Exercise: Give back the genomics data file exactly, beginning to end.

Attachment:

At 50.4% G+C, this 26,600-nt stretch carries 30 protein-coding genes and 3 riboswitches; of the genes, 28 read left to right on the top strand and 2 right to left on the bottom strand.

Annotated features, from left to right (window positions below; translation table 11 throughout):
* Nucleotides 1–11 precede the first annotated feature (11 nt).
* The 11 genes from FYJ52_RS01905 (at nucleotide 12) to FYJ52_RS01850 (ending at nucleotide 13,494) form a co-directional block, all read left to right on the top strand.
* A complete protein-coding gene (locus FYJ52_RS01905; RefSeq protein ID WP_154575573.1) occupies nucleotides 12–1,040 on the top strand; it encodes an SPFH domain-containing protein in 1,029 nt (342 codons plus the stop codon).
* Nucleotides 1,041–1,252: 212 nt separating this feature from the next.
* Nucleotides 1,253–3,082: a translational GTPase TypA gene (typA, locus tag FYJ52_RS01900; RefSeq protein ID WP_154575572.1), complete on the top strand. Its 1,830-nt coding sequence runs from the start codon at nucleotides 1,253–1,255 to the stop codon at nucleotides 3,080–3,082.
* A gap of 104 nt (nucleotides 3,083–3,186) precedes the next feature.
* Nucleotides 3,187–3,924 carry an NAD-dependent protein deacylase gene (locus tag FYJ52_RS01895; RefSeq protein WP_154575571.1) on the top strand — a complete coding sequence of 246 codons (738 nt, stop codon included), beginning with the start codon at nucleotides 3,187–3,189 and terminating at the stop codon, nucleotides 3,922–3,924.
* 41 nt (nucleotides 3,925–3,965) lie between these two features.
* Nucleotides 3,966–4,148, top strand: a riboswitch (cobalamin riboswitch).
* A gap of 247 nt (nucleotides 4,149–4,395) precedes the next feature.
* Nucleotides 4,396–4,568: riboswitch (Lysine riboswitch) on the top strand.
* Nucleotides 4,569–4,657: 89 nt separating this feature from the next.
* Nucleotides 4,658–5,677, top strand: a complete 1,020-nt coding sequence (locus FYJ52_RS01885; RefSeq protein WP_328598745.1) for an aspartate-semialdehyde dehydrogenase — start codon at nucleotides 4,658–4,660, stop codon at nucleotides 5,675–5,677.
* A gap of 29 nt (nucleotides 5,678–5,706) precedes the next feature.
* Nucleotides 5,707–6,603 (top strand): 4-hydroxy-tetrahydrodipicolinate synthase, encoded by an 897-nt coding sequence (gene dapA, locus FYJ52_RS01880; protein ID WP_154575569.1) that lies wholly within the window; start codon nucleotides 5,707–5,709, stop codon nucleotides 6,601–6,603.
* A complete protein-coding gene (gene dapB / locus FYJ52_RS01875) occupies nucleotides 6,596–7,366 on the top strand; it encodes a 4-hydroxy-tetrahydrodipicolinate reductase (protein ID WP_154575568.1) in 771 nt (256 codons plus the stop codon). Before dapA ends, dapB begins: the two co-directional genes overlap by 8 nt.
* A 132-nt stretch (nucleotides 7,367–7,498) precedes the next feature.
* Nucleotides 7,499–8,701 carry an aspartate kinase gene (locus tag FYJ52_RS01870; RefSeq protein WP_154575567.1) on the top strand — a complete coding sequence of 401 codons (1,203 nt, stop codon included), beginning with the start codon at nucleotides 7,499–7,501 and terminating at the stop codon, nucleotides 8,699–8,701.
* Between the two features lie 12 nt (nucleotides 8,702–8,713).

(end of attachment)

At 50.4% G+C, this 26,600-nt stretch carries 30 protein-coding genes and 3 riboswitches; of the genes, 28 read left to right on the top strand and 2 right to left on the bottom strand.

Annotated features, from left to right (window positions below; translation table 11 throughout):
* Nucleotides 1–11 precede the first annotated feature (11 nt).
* The 11 genes from FYJ52_RS01905 (at nucleotide 12) to FYJ52_RS01850 (ending at nucleotide 13,494) form a co-directional block, all read left to right on the top strand.
* A complete protein-coding gene (locus FYJ52_RS01905; RefSeq protein ID WP_154575573.1) occupies nucleotides 12–1,040 on the top strand; it encodes an SPFH domain-containing protein in 1,029 nt (342 codons plus the stop codon).
* Nucleotides 1,041–1,252: 212 nt separating this feature from the next.
* Nucleotides 1,253–3,082: a translational GTPase TypA gene (typA, locus tag FYJ52_RS01900; RefSeq protein ID WP_154575572.1), complete on the top strand. Its 1,830-nt coding sequence runs from the start codon at nucleotides 1,253–1,255 to the stop codon at nucleotides 3,080–3,082.
* A gap of 104 nt (nucleotides 3,083–3,186) precedes the next feature.
* Nucleotides 3,187–3,924 carry an NAD-dependent protein deacylase gene (locus tag FYJ52_RS01895; RefSeq protein WP_154575571.1) on the top strand — a complete coding sequence of 246 codons (738 nt, stop codon included), beginning with the start codon at nucleotides 3,187–3,189 and terminating at the stop codon, nucleotides 3,922–3,924.
* 41 nt (nucleotides 3,925–3,965) lie between these two features.
* Nucleotides 3,966–4,148, top strand: a riboswitch (cobalamin riboswitch).
* A gap of 247 nt (nucleotides 4,149–4,395) precedes the next feature.
* Nucleotides 4,396–4,568: riboswitch (Lysine riboswitch) on the top strand.
* Nucleotides 4,569–4,657: 89 nt separating this feature from the next.
* Nucleotides 4,658–5,677, top strand: a complete 1,020-nt coding sequence (locus FYJ52_RS01885; RefSeq protein WP_328598745.1) for an aspartate-semialdehyde dehydrogenase — start codon at nucleotides 4,658–4,660, stop codon at nucleotides 5,675–5,677.
* A gap of 29 nt (nucleotides 5,678–5,706) precedes the next feature.
* Nucleotides 5,707–6,603 (top strand): 4-hydroxy-tetrahydrodipicolinate synthase, encoded by an 897-nt coding sequence (gene dapA, locus FYJ52_RS01880; protein ID WP_154575569.1) that lies wholly within the window; start codon nucleotides 5,707–5,709, stop codon nucleotides 6,601–6,603.
* A complete protein-coding gene (gene dapB / locus FYJ52_RS01875) occupies nucleotides 6,596–7,366 on the top strand; it encodes a 4-hydroxy-tetrahydrodipicolinate reductase (protein ID WP_154575568.1) in 771 nt (256 codons plus the stop codon). Before dapA ends, dapB begins: the two co-directional genes overlap by 8 nt.
* A 132-nt stretch (nucleotides 7,367–7,498) precedes the next feature.
* Nucleotides 7,499–8,701 carry an aspartate kinase gene (locus tag FYJ52_RS01870; RefSeq protein WP_154575567.1) on the top strand — a complete coding sequence of 401 codons (1,203 nt, stop codon included), beginning with the start codon at nucleotides 7,499–7,501 and terminating at the stop codon, nucleotides 8,699–8,701.
* Between the two features lie 12 nt (nucleotides 8,702–8,713).